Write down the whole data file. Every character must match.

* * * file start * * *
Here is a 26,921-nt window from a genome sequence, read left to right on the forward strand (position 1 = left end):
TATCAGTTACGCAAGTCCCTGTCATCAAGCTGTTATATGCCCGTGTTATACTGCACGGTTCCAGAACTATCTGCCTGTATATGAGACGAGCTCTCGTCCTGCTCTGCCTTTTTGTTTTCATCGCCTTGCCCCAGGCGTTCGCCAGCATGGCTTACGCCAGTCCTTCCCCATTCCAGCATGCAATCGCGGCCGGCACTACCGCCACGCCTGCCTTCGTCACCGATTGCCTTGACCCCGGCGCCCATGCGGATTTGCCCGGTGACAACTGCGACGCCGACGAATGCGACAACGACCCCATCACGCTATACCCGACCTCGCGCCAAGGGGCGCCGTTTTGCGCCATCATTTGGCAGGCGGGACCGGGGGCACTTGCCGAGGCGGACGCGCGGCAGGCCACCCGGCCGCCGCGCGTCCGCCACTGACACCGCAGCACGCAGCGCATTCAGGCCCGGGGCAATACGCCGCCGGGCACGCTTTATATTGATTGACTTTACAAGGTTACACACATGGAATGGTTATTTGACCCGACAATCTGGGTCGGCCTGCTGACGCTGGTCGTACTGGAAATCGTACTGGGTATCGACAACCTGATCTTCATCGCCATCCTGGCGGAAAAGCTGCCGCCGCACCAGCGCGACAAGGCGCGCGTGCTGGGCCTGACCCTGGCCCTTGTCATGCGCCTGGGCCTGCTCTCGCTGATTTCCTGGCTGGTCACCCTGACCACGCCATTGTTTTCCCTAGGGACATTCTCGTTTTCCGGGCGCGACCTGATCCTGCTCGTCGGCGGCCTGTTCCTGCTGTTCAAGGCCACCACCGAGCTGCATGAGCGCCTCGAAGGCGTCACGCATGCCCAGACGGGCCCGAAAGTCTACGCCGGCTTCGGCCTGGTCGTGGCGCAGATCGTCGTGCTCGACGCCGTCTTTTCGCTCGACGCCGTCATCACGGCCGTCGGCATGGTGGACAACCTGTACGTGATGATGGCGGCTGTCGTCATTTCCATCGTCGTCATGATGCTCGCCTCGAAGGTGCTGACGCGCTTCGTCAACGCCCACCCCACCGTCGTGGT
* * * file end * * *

Here is a 26,921-nt window from a genome sequence, read left to right on the forward strand (position 1 = left end):
TATCAGTTACGCAAGTCCCTGTCATCAAGCTGTTATATGCCCGTGTTATACTGCACGGTTCCAGAACTATCTGCCTGTATATGAGACGAGCTCTCGTCCTGCTCTGCCTTTTTGTTTTCATCGCCTTGCCCCAGGCGTTCGCCAGCATGGCTTACGCCAGTCCTTCCCCATTCCAGCATGCAATCGCGGCCGGCACTACCGCCACGCCTGCCTTCGTCACCGATTGCCTTGACCCCGGCGCCCATGCGGATTTGCCCGGTGACAACTGCGACGCCGACGAATGCGACAACGACCCCATCACGCTATACCCGACCTCGCGCCAAGGGGCGCCGTTTTGCGCCATCATTTGGCAGGCGGGACCGGGGGCACTTGCCGAGGCGGACGCGCGGCAGGCCACCCGGCCGCCGCGCGTCCGCCACTGACACCGCAGCACGCAGCGCATTCAGGCCCGGGGCAATACGCCGCCGGGCACGCTTTATATTGATTGACTTTACAAGGTTACACACATGGAATGGTTATTTGACCCGACAATCTGGGTCGGCCTGCTGACGCTGGTCGTACTGGAAATCGTACTGGGTATCGACAACCTGATCTTCATCGCCATCCTGGCGGAAAAGCTGCCGCCGCACCAGCGCGACAAGGCGCGCGTGCTGGGCCTGACCCTGGCCCTTGTCATGCGCCTGGGCCTGCTCTCGCTGATTTCCTGGCTGGTCACCCTGACCACGCCATTGTTTTCCCTAGGGACATTCTCGTTTTCCGGGCGCGACCTGATCCTGCTCGTCGGCGGCCTGTTCCTGCTGTTCAAGGCCACCACCGAGCTGCATGAGCGCCTCGAAGGCGTCACGCATGCCCAGACGGGCCCGAAAGTCTACGCCGGCTTCGGCCTGGTCGTGGCGCAGATCGTCGTGCTCGACGCCGTCTTTTCGCTCGACGCCGTCATCACGGCCGTCGGCATGGTGGACAACCTGTACGTGATGATGGCGGCTGTCGTCATTTCCATCGTCGTCATGATGCTCGCCTCGAAGGTGCTGACGCGCTTCGTCAACGCCCACCCCACCGTCGTGGT